How to Use a Thesaurus

A thesaurus helps you avoid repetition in your writing and helps you find a word for an idea you have in mind. You can use it to increase your vocabulary as the typical thesaurus has synonyms for more than 100,000 words.


Get to know the features of your thesaurus. By understanding the parts of the entries and any changes in typography, you will grasp the nuances of the reference book's text. Thesauri may also contain antonyms, wordlists, and other interesting features.

Choose synonyms carefully. You will soon recognize that few words are exactly interchangeable. Use the thesaurus in conjunction with a good dictionary whenever selecting a word or phrase unfamiliar to you.

Each headword in the A-to-Z listing of is offered with its part of speech. Concise definitions accompany the headwords, supplying users with a basic reference point and helping them to evaluate synonym choices. The thesaurus has separate entries for different parts of speech and for different "meaning cores" for a word. Therefore, an entry word represents one meaning and a group of words considered synonymous with it in that sense. The synonyms may have other meanings as well, but they have at least one meaning in common with the entry word and the other synonyms in the list. The definition that comes before the synonym list tells you what meaning is shared by the words in the list.

The numbers that appear in superscript after the part of speech serve to distinguish the different meanings of a word. On, words with multiple meanings are sorted by frequency of use, with more common meanings appearing before less common meanings. In the example below, abandoned with the sense "deserted" is more common than abandoned with the sense of "bad."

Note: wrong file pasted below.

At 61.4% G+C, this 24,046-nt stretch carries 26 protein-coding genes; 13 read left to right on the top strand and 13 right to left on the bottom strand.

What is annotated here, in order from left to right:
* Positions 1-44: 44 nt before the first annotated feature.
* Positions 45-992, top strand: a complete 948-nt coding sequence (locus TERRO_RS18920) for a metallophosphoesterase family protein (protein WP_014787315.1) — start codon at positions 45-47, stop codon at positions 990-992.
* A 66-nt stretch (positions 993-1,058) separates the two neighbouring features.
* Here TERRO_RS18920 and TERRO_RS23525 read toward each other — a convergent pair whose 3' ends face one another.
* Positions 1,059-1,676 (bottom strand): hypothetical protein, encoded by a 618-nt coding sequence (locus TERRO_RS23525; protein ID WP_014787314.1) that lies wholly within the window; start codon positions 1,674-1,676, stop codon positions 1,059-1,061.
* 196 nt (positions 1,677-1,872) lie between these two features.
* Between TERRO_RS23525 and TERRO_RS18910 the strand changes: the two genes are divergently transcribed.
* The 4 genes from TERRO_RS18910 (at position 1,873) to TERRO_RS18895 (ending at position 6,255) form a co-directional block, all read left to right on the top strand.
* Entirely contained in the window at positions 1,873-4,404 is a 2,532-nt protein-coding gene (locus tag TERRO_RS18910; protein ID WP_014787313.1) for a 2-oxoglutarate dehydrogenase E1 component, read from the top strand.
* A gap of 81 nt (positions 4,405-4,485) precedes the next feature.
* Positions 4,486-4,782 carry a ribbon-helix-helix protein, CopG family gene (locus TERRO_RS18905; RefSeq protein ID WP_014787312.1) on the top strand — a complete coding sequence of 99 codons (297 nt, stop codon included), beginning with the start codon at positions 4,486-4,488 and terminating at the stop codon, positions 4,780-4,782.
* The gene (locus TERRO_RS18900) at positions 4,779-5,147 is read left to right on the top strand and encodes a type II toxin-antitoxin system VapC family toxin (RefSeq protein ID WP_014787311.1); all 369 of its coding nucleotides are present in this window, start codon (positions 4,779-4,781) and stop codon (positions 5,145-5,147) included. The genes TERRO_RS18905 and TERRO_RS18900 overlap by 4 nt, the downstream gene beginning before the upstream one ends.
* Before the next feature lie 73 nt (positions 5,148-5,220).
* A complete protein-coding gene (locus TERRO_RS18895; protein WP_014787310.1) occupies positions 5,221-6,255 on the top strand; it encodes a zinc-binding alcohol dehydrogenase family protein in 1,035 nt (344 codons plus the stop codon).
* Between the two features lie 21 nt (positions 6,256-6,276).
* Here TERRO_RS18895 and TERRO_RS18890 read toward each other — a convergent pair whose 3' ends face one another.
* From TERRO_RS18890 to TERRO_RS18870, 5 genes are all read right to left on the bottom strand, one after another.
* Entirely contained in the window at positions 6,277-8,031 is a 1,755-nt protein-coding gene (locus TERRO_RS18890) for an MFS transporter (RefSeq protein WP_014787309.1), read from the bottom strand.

Main Entry: abandoned
Part of Speech: adjective1
Definition: deserted

Main Entry: abandoned
Part of Speech: adjective2
Definition: bad

For a print thesaurus, read the introduction. There are two main kinds of thesaurus: a Roget-type with a categorization system and an A-to-Z thesaurus. Become familiar with the categorization scheme if you have a Roget-type thesaurus. In an A-to-Z thesaurus, you may also benefit from definitions at each entry. Look up a word in a Roget-type thesaurus in the index. The index will likely have the meanings listed under each word. Don't limit your search to one category; also look at the categories just before and after the one you first look up. Examine the offerings in all parts of speech in the category of interest. You might find something you can use by broadening your search.


Use the thesaurus to avoid repeating words within a sentence and avoid beginning successive sentences or paragraphs with identical words.

A thesaurus groups words that are similar in meaning. Usually, you reach for a thesaurus when you have a word in mind and you are looking for a word that is like it (synonym) or one that means the opposite (antonym).

Remember that no two words mean exactly the same thing. No two words are directly interchangeable. It is the subtle nuance and flavor of particular words that give the English language its rich and varied texture. We turn to a thesaurus to find different, more expressive ways of speaking and writing, but we must turn to a dictionary, a sophisticated semantic tool, to determine meaning. Always consider synonyms in their desired context and consult a dictionary if you have any doubt about the application of a word or phrase. In order to make an informed selection from words clustered under a thesaurus concept, you should check the word in a dictionary and be sure to substitute the synonym in an example sentence to see if it sounds right and conveys the desired meaning.

An entry may also list antonyms, words that are in direct contrast with the entry word and synonym group. There may also be "contrasted words" that are almost opposite the entry word, but not quite. These words may be stronger or weaker in meaning and may not mean the exact opposite of the entry word. You can see that the help of a dictionary is important when you are looking up antonyms, too.

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